Taking Seprafilm's case to the market


In the new age of cost-managed health care, simply conducting a superlative set of pivotal trials will not guarantee a market for new products, and many biotech companies with late-stage products may find that regulatory approval is simply another milestone, rather than the end point of product development.

Genzyme Corp.'s Seprafilm anti-adhesion product is the latest product to cross this threshold, and GENZ's experience going forward should prove to be instructive to the industry.

GENZ ran a classically perfect clinical trial of Seprafilm, one that will set a new standard for trials in this area. Nor can one quibble with the data, which was highly statistically significant at every end point, and clearly demonstrated that the hyaluronic acid-based product reduces adhesions.

Now all the Cambridge, Mass., company has to do is persuade surgeons to use it. But conversations with physicians who perform major abdominal surgeries indicate that for many, it will be a lengthy sales job.

The product story

Seprafilm is designed to stop adhesions that result from direct trauma. It acts as a barrier for seven days and is applied at the end of surgery. In the trial it was placed between the bowel and the midline incision. But according to Bonnie Fendrock, vice president of surgical products, it can be placed anywhere the surgeon has made an incision, including, for example, at the site of an anastomosis, where the surgeon has taken out a piece of the bowel and sewn it back up. "Conceptually, there's no reason why you can't put Seprafilm on any organ," she said.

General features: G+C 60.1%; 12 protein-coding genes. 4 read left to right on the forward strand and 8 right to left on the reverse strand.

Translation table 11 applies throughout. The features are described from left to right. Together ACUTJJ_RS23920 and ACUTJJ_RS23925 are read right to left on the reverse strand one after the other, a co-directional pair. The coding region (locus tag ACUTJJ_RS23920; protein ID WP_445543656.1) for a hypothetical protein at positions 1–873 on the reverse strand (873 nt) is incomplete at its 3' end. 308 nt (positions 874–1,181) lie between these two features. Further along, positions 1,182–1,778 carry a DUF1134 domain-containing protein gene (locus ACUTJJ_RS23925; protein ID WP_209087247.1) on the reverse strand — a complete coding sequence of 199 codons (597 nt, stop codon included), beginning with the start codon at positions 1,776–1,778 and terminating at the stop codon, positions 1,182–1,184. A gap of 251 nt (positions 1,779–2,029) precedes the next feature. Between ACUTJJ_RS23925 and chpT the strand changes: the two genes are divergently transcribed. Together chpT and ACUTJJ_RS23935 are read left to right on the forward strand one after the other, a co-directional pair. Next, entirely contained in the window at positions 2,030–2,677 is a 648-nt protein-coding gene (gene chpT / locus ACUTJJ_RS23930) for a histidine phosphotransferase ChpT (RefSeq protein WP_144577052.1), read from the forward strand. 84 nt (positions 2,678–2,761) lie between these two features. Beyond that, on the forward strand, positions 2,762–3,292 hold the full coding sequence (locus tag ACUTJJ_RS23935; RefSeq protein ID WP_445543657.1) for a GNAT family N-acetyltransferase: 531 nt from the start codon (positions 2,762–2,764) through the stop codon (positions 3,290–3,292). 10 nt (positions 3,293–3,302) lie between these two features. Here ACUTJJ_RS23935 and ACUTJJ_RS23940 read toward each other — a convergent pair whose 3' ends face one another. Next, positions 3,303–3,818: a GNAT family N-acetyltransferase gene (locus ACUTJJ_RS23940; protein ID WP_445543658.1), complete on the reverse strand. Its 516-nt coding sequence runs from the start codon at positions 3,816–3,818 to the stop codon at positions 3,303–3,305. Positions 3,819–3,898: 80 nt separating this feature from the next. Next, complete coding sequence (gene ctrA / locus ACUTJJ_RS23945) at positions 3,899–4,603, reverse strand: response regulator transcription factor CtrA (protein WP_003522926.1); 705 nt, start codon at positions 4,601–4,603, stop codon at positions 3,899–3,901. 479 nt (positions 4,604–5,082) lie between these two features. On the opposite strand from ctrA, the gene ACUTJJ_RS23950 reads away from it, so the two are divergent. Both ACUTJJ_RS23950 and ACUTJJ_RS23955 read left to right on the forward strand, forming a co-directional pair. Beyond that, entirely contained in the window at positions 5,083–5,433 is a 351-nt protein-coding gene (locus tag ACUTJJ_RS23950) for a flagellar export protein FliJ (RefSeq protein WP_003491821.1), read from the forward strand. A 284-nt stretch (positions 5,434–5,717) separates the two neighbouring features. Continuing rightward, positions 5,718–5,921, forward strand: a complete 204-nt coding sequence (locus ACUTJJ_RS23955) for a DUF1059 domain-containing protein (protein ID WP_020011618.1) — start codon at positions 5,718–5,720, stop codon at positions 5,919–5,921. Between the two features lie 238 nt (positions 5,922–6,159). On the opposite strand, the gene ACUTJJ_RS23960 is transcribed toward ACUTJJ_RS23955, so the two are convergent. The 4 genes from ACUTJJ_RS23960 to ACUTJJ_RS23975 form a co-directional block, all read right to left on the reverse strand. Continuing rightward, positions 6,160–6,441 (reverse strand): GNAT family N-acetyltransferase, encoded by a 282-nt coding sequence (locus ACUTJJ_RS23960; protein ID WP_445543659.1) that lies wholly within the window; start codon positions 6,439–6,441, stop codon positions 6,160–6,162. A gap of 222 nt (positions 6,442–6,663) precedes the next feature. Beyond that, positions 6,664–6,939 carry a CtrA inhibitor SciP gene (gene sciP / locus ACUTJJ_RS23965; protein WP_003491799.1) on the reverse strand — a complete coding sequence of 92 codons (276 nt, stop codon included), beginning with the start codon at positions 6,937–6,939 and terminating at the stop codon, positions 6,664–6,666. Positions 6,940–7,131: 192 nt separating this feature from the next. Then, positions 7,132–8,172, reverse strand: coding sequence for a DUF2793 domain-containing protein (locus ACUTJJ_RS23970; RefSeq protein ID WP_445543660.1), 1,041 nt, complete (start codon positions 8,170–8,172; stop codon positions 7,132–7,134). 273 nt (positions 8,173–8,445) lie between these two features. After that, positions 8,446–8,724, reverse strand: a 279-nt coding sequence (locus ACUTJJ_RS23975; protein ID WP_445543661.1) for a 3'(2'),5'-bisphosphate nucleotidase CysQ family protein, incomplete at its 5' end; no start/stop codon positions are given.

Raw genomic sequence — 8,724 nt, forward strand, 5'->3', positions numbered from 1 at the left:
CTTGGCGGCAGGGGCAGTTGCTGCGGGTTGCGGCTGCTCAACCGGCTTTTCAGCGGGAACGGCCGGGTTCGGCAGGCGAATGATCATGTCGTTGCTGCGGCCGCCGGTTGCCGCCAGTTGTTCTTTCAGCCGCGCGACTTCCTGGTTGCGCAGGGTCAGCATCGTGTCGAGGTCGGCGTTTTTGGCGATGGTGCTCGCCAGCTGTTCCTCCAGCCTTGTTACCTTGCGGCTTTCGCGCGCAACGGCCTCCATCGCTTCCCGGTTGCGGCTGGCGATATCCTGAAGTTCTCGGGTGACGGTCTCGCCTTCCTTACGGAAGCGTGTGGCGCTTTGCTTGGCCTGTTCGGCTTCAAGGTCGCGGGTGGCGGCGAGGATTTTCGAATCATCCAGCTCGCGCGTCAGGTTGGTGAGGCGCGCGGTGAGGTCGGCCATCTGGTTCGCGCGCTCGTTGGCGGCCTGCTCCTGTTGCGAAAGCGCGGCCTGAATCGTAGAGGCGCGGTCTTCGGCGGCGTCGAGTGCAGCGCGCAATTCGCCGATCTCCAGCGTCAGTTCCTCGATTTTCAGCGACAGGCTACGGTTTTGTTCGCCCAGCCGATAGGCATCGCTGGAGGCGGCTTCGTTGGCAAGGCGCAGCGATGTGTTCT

A companion HA product, Sepracoat, has a residence time of 24 hours and is applied at the start of surgery and every 30 minutes thereafter. It is designed to stop indirect trauma.

Adhesions cause a number of major medical problems, including small bowel obstruction, chronic abdominal pain and infertility in women. They can also add time and risk to second surgeries. Adhesion-related problems can appear as long as 20 years following surgery.